We are pleased to read about more and more foundations declaring their intention to invest increasing portions of their endowments in alignment with their missions. The vast majority however do nothing of the sort. In 2020, only 16% of “small” foundations (<100m) like SK2 reported engaging in mission-related investing or impact investing. The biggest reason given for not considering impact investment was the belief that this approach will not earn the same level of returns.
Some progressive and outspoken foundations with 100% mission-aligned endowments, like Nathan Cummings Foundation, try to persuade peers to join them by arguing that market rate returns are in fact totally possible with a 100% impact investment strategy (which should demand greater scrutiny of how they define impact).
Closer to SK2’s orientation, Diane Isenberg of Ceniarth Family Office said, “If your objective is growing richer, an impact-first strategy will be unappealing…if however, maximizing impact while preserving your money seems a worthy goal, this is very much a viable strategy.”
Why the preoccupation with market rate returns? The answer may reveal a dirty little secret about many foundations—namely, that they are not actually serving as society’s designated risk capital, fearlessly taking on issues inadequately addressed by both free market forces and governments. Rather, they are tax-sheltered wealth preservation vehicles operating more like investment firms with well-intentioned, but comparatively small CSR programs on the side. The unspoken purpose of foundation endowments in many cases appears to be prioritizing growth of endowment assets to pass on inherited privilege and tax-advantaged family wealth to future generations.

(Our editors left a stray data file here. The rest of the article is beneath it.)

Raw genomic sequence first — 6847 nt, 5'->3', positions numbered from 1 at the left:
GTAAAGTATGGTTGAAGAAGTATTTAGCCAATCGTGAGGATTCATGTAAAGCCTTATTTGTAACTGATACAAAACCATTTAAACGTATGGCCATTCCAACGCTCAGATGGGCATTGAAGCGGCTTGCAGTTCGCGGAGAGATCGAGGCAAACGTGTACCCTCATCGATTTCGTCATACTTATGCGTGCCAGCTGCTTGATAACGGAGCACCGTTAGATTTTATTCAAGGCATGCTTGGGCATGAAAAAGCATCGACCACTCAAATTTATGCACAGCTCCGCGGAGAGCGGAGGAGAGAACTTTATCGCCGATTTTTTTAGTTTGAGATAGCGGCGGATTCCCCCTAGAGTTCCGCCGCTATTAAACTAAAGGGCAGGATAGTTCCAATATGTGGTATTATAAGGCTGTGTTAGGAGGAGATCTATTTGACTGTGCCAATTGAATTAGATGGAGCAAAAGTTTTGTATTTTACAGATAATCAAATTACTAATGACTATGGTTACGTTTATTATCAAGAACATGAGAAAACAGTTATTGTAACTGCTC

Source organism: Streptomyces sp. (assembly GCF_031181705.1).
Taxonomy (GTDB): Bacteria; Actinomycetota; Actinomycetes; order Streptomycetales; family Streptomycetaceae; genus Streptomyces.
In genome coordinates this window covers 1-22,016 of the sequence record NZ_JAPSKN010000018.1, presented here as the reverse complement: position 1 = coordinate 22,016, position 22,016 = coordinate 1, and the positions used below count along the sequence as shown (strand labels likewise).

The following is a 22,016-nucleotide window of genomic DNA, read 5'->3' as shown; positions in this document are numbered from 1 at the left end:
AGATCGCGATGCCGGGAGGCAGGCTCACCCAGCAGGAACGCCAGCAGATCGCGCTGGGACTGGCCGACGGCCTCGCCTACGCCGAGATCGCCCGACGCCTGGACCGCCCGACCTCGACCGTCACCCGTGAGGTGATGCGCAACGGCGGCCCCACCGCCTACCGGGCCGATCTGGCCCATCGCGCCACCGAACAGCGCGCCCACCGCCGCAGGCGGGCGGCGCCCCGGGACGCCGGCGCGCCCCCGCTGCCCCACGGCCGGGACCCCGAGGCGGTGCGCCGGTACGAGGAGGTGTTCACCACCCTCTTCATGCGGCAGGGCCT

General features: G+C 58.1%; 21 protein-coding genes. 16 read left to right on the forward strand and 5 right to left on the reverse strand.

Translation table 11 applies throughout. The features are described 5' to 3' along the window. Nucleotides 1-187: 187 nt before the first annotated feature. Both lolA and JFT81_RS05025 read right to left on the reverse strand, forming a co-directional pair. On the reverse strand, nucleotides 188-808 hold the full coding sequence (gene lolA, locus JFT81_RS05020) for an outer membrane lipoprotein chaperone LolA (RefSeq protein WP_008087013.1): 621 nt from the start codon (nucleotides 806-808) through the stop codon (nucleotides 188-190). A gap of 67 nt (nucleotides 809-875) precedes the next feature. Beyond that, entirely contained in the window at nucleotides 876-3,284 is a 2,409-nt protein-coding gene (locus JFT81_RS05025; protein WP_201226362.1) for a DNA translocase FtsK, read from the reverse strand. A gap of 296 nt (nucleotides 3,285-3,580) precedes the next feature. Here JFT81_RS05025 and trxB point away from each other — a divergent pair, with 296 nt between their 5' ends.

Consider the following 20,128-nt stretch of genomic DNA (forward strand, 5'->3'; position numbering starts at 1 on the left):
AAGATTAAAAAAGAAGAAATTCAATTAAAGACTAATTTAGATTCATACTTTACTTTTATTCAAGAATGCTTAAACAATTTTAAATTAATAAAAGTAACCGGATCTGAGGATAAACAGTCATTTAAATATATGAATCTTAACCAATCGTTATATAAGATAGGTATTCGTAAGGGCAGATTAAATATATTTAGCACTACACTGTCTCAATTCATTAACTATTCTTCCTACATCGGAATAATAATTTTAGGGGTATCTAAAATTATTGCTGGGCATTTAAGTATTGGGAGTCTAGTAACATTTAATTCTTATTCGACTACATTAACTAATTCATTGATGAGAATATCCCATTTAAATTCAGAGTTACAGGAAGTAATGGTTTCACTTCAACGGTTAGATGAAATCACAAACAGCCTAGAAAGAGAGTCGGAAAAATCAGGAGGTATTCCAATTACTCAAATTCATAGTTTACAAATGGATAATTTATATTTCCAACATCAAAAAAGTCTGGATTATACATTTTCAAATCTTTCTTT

Ford Foundation provides an interesting recent example. One of the largest and most respected US foundations, Ford has refocused its efforts on combating entrenched economic and racial inequalities under the visionary leadership of E.D. Darren Walker. Ford was celebrated for increasing its grant payout by 1 billion in response to Covid-19, and rightly so. Many more people were helped as a result.
But a deeper look reveals just how sacrosanct preserving endowment wealth is. Ford sits on an estimated $10 billion endowment, with $1 billion of that allocated to mission-aligned impact investment. What is the other $9 billion doing? We don’t know, but have to assume most of it is placed in conventional market-rate investments.
Rather than shrink its endowment value temporarily to come up with the extra billion for the boost in Covid-related grantmaking, Ford issued bonds to finance that increased grantmaking. And paying off those bonds will require conventional market-rate investments. Some praise Ford’s strategy as innovative, and in a financial sense perhaps it is, but it also reveals the dogma most foundations still adhere to when it comes to placing endowment preservation & asset growth above impact.
At the end of the day, actually reducing inequality will mean those with resources giving up something to empower those without them. For foundations, that means much higher grant payouts, concessionary terms for impact investments, more forms of patient, capital, and gasp! perhaps even gradual decapitalization of endowments.
For the record, we don’t believe foundations should exist forever. SK2 Fund will spend down the entirety of our endowment by 2045 to maximize our impact in reducing inequality and increasing sustainability. That doesn’t make our approach superior, but it does help us sleep better knowing we are in fact giving it everything we’ve got during our lifetime.